Schooner rigger vessels known for their speed that became famous during the War of 1812 as blockade-runners and privateers and subsequently notorious as slave ships after the slave trade was outlawed by international agreement. Their hulls were long and low with sharp ends and a deep V shape below the waterline. These design features were later incorporated into the true clipper ships that first appeared in the 1840s.
The width of a vessel at its widest point.
Spar that runs along the foot of a fore-and-aft sail.
Front end of a vessel.
Two masted square-rigged vessels.
To turn the vessel so that the bow goes through the eye of the wind.
Also known as tacking as it involves a switch from one tack to the other.
The distance below the water line that a vessel’s keel extends.
A sail that is attached to the mast or stay along its leading edge can carry the wind on either surface depending on the tack and sets parallel to the vessel when in its neutral position. A fore-and-aft rig one that carries that type of sail.
The shorter mast further forward on a schooner rig.
The sail carried on the foremast on a schooner rig.
The sail carried inside and below both the jib topsail and jib and set on a wire cable (stay; see standing rigging) that runs from the bowsprit to the foremast.
The distance between the waterline and the level of the deck on a vessel when it is level.
Spar that runs along the top of a fore-and-aft sail in a traditional schooner rig.
Main body of a vessel.
The sail carried inside and below both the jib topsail and jib and set on a wire cable (stay; see standing rigging) that runs from the jib-boom to the foremast.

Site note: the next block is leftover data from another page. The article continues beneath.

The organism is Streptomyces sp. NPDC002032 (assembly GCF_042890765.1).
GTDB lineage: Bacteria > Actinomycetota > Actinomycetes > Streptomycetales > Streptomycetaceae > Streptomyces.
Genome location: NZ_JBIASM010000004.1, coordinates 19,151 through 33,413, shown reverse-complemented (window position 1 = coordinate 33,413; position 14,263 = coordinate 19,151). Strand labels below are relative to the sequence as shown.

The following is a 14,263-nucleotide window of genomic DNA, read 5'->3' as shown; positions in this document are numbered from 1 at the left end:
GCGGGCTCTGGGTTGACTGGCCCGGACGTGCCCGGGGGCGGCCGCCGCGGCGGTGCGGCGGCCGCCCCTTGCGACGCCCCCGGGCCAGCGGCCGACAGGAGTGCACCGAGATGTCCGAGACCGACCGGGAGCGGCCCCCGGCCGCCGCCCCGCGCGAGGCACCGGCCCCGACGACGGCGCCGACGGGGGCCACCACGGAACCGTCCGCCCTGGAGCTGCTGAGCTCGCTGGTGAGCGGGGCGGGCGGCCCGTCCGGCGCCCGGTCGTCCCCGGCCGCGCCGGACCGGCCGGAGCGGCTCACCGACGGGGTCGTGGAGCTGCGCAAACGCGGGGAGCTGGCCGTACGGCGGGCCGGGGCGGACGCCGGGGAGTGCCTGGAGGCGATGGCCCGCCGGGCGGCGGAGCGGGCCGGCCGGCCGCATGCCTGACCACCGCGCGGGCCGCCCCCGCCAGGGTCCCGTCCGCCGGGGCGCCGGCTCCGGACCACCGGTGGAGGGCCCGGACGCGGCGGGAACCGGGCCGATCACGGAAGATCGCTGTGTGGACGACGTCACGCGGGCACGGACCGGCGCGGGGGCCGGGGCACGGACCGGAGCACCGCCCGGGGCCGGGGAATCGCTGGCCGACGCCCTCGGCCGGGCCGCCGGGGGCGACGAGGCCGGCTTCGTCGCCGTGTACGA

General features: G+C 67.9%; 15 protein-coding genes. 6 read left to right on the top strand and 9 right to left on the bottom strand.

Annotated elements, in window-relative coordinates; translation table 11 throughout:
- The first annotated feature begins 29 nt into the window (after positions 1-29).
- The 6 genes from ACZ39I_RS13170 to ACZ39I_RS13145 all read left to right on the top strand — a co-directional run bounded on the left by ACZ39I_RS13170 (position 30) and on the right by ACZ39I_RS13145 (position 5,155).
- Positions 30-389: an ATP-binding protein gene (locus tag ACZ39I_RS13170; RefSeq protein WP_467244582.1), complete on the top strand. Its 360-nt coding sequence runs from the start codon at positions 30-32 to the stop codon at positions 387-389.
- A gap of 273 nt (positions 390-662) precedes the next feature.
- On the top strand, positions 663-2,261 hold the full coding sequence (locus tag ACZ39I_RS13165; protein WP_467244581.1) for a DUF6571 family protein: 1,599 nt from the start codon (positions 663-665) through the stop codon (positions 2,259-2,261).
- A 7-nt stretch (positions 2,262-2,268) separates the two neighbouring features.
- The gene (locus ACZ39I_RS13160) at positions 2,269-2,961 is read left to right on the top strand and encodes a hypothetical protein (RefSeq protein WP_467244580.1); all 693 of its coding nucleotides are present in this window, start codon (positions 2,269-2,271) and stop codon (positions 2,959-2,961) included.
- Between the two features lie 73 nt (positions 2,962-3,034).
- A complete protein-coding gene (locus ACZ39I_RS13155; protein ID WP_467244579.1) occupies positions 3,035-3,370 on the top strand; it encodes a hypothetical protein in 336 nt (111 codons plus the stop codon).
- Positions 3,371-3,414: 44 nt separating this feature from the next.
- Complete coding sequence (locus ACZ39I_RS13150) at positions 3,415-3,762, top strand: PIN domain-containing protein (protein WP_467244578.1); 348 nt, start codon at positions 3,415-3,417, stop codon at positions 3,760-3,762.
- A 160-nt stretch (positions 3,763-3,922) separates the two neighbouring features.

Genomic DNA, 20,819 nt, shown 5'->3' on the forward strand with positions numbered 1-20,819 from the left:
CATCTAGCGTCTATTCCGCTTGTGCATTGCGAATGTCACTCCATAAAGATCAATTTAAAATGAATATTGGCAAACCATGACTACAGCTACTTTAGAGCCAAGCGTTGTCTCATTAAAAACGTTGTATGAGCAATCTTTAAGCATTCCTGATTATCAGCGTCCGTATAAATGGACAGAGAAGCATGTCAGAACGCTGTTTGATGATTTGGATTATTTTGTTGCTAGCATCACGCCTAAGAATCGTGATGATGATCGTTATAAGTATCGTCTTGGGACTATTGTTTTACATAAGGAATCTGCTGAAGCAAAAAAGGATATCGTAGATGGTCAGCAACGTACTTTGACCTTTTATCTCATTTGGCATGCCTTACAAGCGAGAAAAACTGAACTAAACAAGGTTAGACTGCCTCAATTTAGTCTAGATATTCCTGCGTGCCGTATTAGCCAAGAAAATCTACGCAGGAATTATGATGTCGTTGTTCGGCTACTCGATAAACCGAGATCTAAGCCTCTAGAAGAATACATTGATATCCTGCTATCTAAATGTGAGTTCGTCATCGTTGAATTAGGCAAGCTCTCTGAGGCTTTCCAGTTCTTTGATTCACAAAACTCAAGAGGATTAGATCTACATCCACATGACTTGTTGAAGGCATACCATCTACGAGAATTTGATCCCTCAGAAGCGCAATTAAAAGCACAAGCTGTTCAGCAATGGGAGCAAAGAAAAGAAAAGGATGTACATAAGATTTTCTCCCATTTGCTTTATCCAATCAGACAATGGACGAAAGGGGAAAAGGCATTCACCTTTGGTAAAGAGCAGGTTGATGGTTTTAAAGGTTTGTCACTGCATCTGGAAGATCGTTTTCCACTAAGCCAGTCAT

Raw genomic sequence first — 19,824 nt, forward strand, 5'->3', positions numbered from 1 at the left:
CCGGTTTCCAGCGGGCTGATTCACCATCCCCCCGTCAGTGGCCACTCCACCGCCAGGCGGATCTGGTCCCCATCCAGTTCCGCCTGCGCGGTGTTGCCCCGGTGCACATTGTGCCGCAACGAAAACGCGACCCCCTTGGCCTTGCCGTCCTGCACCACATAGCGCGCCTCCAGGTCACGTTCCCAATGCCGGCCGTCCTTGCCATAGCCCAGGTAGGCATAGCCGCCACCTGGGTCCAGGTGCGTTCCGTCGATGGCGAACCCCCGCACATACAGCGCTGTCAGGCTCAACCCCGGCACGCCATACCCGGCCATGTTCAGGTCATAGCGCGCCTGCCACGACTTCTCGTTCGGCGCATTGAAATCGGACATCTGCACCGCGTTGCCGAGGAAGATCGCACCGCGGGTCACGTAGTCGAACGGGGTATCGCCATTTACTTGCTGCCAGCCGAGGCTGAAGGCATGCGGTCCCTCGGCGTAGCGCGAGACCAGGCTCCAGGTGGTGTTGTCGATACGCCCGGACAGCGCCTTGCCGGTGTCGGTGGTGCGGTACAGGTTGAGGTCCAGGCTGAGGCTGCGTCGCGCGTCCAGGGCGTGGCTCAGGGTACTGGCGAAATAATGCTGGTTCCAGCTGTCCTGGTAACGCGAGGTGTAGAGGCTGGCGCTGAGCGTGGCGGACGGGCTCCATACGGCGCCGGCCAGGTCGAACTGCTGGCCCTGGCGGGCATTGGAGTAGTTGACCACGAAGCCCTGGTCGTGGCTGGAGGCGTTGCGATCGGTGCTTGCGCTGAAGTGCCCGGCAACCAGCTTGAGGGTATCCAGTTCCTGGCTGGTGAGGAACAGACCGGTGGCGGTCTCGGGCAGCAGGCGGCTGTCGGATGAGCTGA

The extension of the bowsprit on the bow of a vessel.
The sail carried furthest forward in front of the foremast. It is set on a wire cable (stay; see standing rigging) that runs from the end of the jib-boom to the top of the foremast.
To turn the vessel so that the stern passes through the eye of the wind. The maneuver results in a change of tracks. In a square rigged vessel this maneuver is known as wearing.
Away from the direction that the wind is coming from.
The taller mast that is further back on a schooner rig.
Points of sail
The relative angle of sailing vessel to the wind. See points of sail diagram.
The arrangement of masts and sails on a vessel.
Vertical piece of wood attached to the stern of a vessel, which allows it to be steered.
The lines on a sailing vessel that move either to raise or adjust the sails.
Two masted fore-and-aft rigged vessel generally used in the fisheries and the coastal trade.
Square Fore Topsail
A square sail carried on the foremast below the top gallant on the type of schooner rig common on the Baltimore Clippers.
A sail that is attached to the mast along its center carries the wind on only one surface and sets across the vessel (“square” to the vessel) when in its neutral position. A square rig is one that carries primarily that type of sail (most will carry some fore-and-aft sails as well).
The lines on a sailing vessel (usually wire cable) that hold up the masts. The standing rigging is made up of Stays, which run up to the masts from the forward and back ends of the vessel and Shrouds that run up from the sides of the vessel.
Back of a vessel.
A course defined by which side of the vessel that the wind is on. Stated as either Starboard Tack (wind on the right side of the vessel) or Port Tack (wind on the left side of the vessel). As a verb, to tack means to change course so that the tack changes. (See come about)
The square sail carried at the top of the foremast on the type of schooner rig common on the Baltimore Clippers.
Toward the direction that the wind is coming from.